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CRIME

Two women held over slaying of 60-year-old

Norwegian police have detained two women in connection with the death of a 60-year-old man in Kvinnherad.

Two women held over slaying of 60-year-old
Police at the scene in Kvinnherad. Photo: Kai-Inge Melkeraaen/Haugesunds Avis/Scanpix

Norwegian police have detained two women in connection with the death of a 60-year-old man, stating late on Wednesday that they suspected a potential crime.

On Thursday morning, police in Bergen confirmed that they had detained a woman in her thirties and a woman in her forties. They are currently being interrogated for their suspected role in manslaughter.

Police spokesman Carl-Petter Leganger siad they had not yet establisehd what realtionship if any the two suspects had to the victim.  Forensic officers, meanwhile, are set to secure evidence at the scene.

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IMMIGRATION

Norway’s UDI uncovers use of fake diplomas in hundreds of work permit applications

Several hundred fake education certificates and diplomas were used in fraudulent Norwegian work permit applications, the Norwegian Directorate of Immigration (UDI) has revealed.

Norway’s UDI uncovers use of fake diplomas in hundreds of work permit applications

For the majority who hail from outside the EEA, the main way to be able to live and work in Norway legally is by holding a residence permit.

The most common of these for workers without a Norwegian partner is the work permit. These are awarded to individuals who have been offered a job by an employer which requires specific qualifications to be carried out, such as a university degree or vocational education diploma.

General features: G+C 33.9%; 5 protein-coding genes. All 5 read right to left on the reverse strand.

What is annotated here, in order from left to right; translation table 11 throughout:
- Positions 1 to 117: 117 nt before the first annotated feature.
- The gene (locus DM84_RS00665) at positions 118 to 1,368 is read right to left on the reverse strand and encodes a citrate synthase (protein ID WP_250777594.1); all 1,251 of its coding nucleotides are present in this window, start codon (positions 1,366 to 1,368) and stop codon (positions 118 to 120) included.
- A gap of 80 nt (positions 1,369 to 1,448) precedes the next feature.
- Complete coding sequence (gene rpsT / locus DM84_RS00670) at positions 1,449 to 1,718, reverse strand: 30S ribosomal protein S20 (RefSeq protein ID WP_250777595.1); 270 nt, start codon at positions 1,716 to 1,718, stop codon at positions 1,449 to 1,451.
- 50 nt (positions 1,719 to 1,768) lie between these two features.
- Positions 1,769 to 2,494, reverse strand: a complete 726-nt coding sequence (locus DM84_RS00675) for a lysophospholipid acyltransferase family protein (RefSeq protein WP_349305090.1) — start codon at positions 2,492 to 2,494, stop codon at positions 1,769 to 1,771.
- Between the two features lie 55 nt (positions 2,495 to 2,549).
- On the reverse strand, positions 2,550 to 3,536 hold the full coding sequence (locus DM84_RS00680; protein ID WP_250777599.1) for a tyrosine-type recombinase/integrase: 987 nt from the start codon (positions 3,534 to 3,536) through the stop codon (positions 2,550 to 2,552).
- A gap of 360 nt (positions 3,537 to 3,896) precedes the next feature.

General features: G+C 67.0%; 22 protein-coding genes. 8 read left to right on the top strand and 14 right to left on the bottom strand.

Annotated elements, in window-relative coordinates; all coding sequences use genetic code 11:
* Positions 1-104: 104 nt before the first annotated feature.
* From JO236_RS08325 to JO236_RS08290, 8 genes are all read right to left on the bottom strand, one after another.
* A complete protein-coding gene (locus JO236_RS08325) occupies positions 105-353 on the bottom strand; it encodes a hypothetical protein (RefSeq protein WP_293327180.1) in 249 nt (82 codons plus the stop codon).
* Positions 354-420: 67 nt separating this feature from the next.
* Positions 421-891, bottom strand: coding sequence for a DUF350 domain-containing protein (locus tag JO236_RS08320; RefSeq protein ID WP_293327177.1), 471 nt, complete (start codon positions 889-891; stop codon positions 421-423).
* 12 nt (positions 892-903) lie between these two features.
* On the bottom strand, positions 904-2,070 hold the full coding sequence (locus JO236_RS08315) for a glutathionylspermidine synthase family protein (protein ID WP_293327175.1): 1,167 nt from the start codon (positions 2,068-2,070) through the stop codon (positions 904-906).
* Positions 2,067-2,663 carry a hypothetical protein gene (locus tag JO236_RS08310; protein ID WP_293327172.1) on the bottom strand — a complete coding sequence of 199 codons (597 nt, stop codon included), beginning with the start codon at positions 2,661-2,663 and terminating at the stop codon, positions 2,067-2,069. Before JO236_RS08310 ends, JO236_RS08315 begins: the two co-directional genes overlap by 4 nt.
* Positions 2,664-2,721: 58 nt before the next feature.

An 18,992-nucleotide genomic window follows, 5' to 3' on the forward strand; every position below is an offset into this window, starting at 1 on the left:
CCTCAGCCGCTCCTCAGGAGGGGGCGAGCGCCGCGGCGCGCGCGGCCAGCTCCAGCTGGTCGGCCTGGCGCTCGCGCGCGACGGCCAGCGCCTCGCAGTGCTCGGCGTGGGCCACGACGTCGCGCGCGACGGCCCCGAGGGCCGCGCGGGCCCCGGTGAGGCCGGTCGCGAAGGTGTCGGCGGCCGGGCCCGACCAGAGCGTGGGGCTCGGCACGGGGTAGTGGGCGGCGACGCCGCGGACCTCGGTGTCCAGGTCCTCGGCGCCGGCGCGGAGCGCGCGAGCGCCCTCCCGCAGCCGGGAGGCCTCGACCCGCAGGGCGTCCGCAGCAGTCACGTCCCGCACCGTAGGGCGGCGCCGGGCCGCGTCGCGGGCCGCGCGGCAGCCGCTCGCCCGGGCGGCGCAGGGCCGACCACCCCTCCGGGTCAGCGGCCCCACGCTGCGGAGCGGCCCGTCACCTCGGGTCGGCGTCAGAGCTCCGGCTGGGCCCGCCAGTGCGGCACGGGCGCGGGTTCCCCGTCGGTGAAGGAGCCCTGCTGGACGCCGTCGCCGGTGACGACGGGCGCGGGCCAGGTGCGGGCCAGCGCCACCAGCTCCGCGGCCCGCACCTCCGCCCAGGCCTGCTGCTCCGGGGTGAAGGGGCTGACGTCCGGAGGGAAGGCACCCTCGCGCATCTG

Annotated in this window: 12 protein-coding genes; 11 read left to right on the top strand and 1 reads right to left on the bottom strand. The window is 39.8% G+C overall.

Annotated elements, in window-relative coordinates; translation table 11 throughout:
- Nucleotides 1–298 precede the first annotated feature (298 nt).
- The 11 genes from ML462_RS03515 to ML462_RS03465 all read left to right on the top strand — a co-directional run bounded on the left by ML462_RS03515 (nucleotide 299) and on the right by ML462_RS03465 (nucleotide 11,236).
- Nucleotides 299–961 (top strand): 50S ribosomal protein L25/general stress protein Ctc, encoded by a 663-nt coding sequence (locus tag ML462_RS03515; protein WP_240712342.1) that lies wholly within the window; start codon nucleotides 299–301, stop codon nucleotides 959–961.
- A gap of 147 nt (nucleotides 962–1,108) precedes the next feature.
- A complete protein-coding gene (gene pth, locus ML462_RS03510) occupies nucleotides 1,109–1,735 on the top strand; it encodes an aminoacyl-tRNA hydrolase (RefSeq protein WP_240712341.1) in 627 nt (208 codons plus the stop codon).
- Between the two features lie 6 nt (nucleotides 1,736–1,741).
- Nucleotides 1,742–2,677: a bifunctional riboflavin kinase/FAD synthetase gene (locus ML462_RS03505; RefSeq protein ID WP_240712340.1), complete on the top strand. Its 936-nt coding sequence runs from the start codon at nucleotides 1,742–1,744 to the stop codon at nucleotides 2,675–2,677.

Norway’s immigration authority, the Norwegian Directorate of Immigration (UD), last year uncovered hundreds of work permit applications that were submitted with fraudulent documentation, the Norwegian newspaper Aftenposten reports.

These came in the form of counterfeit education certificates used to demonstrate the applicant is qualified for the job offered.

The immigration authority first detected the use of fake paperwork when it received an abnormally large number of applications from Turkish nationals claiming to be trained chefs. Upon further investigation, it was revealed that the applicants had issued bogus certificates and weren’t formally trained as cooks.

Following this discovery, the UDI performed a random check of 20 applications, 11 of which turned out to be fraudulent. This prompted increased scrutiny of similar application types.

Aftenposten also reports that the UDI discovered applications from Indian nationals with fake certificates saying they were trained as mechanics. The UDI also uncovered applications from Kosovo and Iran filed with forged documentation.

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